Coming out

15 Jan

I am slowly coming out to more of my friends, and close family I have not seen in a while. It’s scary not knowing how they will react. So far, those who have reacted at all have been accepting. What’s been disconcerting, though, is the total lack of reaction at all from people with whom I thought I was close. Admittedly, I didn’t specifically ask for a response.

But what I don’t get, is how you don’t reach out to someone who is making such a scary move, and assure them that nothing has changed in your relationship. Unless, of course, something has changed, and they simply don’t want to associate with me any more. Do I sound a little doubtful of some of the relationships in question? Well, walk a mile in my high heels, then tell me you wouldn’t be worried. And these aren’t even the relationships that were already strained. Or the one that determines if I end up homeless and hungry. Nope, I still haven’t come out at work.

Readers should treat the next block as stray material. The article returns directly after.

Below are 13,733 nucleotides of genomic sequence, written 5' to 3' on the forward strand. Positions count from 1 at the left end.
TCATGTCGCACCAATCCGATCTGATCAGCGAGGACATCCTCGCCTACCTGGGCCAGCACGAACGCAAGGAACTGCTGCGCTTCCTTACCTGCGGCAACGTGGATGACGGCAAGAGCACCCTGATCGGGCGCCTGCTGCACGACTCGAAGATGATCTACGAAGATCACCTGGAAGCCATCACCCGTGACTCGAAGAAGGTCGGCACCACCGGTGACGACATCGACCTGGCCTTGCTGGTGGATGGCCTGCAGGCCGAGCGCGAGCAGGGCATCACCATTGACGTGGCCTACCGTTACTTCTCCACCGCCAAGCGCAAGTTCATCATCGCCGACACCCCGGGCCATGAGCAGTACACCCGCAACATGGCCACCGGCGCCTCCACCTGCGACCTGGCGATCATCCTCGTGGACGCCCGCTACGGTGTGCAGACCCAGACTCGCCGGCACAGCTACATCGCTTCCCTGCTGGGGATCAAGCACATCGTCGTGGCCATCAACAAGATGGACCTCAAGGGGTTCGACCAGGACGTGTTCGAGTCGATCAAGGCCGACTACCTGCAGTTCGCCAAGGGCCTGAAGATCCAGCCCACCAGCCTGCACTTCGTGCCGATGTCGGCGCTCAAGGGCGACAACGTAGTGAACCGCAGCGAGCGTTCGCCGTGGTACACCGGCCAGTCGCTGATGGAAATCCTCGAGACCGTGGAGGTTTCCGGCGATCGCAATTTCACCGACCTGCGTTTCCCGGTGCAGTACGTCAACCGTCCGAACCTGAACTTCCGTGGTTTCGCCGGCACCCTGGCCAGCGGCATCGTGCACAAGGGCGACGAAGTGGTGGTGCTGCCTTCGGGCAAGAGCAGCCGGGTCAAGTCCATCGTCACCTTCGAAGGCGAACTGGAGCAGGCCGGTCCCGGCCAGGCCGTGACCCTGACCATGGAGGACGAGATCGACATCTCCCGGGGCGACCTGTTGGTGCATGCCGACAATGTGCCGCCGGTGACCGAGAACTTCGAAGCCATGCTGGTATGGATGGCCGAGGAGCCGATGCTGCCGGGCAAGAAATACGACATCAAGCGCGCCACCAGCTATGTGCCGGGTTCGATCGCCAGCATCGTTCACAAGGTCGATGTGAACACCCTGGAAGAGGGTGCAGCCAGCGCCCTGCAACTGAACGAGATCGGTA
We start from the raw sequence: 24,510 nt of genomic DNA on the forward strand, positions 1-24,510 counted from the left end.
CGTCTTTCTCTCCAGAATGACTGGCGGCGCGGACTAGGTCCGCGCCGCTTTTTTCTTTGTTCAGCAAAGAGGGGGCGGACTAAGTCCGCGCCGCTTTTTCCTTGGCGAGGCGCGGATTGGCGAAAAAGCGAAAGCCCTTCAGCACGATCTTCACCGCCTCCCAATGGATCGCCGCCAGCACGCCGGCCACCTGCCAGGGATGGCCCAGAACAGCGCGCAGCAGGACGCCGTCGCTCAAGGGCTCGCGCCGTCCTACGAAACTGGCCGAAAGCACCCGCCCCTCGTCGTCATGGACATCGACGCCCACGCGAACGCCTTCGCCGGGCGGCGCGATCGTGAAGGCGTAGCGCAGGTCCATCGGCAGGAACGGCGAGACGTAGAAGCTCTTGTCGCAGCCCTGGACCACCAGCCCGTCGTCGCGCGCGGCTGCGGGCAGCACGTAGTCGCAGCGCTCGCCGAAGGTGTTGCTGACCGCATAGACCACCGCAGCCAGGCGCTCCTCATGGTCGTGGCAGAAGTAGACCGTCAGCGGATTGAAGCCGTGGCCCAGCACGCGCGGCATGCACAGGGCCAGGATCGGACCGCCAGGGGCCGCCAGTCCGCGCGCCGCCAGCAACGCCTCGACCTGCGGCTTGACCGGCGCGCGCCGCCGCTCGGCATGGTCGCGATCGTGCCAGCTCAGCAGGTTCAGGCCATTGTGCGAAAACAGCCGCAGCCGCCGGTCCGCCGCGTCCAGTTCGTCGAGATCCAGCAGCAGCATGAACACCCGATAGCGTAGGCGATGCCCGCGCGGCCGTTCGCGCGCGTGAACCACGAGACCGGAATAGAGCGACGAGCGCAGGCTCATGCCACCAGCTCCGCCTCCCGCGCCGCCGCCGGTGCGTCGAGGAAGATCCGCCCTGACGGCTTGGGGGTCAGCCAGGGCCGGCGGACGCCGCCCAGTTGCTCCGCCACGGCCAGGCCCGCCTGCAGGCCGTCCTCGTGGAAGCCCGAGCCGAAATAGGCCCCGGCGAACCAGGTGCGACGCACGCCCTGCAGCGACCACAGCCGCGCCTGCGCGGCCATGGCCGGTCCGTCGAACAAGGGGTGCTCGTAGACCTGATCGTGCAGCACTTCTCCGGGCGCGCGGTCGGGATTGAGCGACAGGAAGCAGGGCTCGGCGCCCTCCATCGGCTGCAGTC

I know that I have a serious advantage over many of my trans sisters and brothers as far as work is concerned. I make a decent middle class living. (It was upper middle class before the recession, but that’s another post.) I work from home, so I don’t have to come out to my employer yet. Many of my sisters and brothers, if they are employed at all, have retail, fast food, or worse sources for their income. They must deal with outing themselves as soon as they start RLE (Real-Life Experience), where I can hopefully wait until I get my legal name change.

But that day will ultimately come for me too. I fear deeply that when it does, I will find myself unemployed very soon thereafter. Even the current version of ENDA, should it pass, would do nothing for me. It only protects people who work in companies of more than 15 employees. I know, I have written about that before. I bring it up now because I have just come out to a confidante who knows my boss fairly well, and his initial impression was to believe that my boss would accept my transition. I am not by any means convinced he is right. Coming out is, pretty much by definition, fraught with terror. When your livelihood depends on the reaction of the other person, it becomes greatly more so.

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